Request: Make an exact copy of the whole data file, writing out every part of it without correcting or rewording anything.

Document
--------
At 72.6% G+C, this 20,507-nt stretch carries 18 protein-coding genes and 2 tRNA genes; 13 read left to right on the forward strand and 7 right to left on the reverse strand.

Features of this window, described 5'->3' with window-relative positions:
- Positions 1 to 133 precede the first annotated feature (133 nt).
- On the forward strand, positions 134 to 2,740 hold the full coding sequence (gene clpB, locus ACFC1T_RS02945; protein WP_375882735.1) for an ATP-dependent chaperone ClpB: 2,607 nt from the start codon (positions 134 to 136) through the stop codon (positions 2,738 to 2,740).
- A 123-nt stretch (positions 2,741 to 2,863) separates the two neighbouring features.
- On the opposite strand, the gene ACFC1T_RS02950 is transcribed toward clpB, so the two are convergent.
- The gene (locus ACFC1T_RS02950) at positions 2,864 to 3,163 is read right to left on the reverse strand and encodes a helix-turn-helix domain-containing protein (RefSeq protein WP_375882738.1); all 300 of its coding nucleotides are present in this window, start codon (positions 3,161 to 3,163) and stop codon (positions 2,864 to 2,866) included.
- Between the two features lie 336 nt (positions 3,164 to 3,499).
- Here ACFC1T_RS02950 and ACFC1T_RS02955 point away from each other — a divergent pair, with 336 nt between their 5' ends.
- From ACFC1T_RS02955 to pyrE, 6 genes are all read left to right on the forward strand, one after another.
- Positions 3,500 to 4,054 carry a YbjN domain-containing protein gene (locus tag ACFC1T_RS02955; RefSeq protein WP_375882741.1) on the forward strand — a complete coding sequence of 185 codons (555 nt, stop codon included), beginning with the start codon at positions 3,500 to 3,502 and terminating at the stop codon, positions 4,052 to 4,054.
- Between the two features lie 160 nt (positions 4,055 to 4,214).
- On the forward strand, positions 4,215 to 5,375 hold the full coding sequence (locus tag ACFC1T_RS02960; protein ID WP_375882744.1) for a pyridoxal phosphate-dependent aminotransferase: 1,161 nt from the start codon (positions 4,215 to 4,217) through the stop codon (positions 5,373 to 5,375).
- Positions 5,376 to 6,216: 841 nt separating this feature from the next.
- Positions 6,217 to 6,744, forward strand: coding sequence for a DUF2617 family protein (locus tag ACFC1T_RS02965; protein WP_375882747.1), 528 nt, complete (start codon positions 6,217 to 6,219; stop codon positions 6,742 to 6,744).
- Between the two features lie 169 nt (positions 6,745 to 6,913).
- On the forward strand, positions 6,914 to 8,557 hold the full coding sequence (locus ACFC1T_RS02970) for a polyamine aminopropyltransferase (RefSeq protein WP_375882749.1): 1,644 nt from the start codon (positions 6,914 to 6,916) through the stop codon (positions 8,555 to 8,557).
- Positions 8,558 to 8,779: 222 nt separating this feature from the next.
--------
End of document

At 72.6% G+C, this 20,507-nt stretch carries 18 protein-coding genes and 2 tRNA genes; 13 read left to right on the forward strand and 7 right to left on the reverse strand.

Features of this window, described 5'->3' with window-relative positions:
- Positions 1 to 133 precede the first annotated feature (133 nt).
- On the forward strand, positions 134 to 2,740 hold the full coding sequence (gene clpB, locus ACFC1T_RS02945; protein WP_375882735.1) for an ATP-dependent chaperone ClpB: 2,607 nt from the start codon (positions 134 to 136) through the stop codon (positions 2,738 to 2,740).
- A 123-nt stretch (positions 2,741 to 2,863) separates the two neighbouring features.
- On the opposite strand, the gene ACFC1T_RS02950 is transcribed toward clpB, so the two are convergent.
- The gene (locus ACFC1T_RS02950) at positions 2,864 to 3,163 is read right to left on the reverse strand and encodes a helix-turn-helix domain-containing protein (RefSeq protein WP_375882738.1); all 300 of its coding nucleotides are present in this window, start codon (positions 3,161 to 3,163) and stop codon (positions 2,864 to 2,866) included.
- Between the two features lie 336 nt (positions 3,164 to 3,499).
- Here ACFC1T_RS02950 and ACFC1T_RS02955 point away from each other — a divergent pair, with 336 nt between their 5' ends.
- From ACFC1T_RS02955 to pyrE, 6 genes are all read left to right on the forward strand, one after another.
- Positions 3,500 to 4,054 carry a YbjN domain-containing protein gene (locus tag ACFC1T_RS02955; RefSeq protein WP_375882741.1) on the forward strand — a complete coding sequence of 185 codons (555 nt, stop codon included), beginning with the start codon at positions 3,500 to 3,502 and terminating at the stop codon, positions 4,052 to 4,054.
- Between the two features lie 160 nt (positions 4,055 to 4,214).
- On the forward strand, positions 4,215 to 5,375 hold the full coding sequence (locus tag ACFC1T_RS02960; protein ID WP_375882744.1) for a pyridoxal phosphate-dependent aminotransferase: 1,161 nt from the start codon (positions 4,215 to 4,217) through the stop codon (positions 5,373 to 5,375).
- Positions 5,376 to 6,216: 841 nt separating this feature from the next.
- Positions 6,217 to 6,744, forward strand: coding sequence for a DUF2617 family protein (locus tag ACFC1T_RS02965; protein WP_375882747.1), 528 nt, complete (start codon positions 6,217 to 6,219; stop codon positions 6,742 to 6,744).
- Between the two features lie 169 nt (positions 6,745 to 6,913).
- On the forward strand, positions 6,914 to 8,557 hold the full coding sequence (locus ACFC1T_RS02970) for a polyamine aminopropyltransferase (RefSeq protein WP_375882749.1): 1,644 nt from the start codon (positions 6,914 to 6,916) through the stop codon (positions 8,555 to 8,557).
- Positions 8,558 to 8,779: 222 nt separating this feature from the next.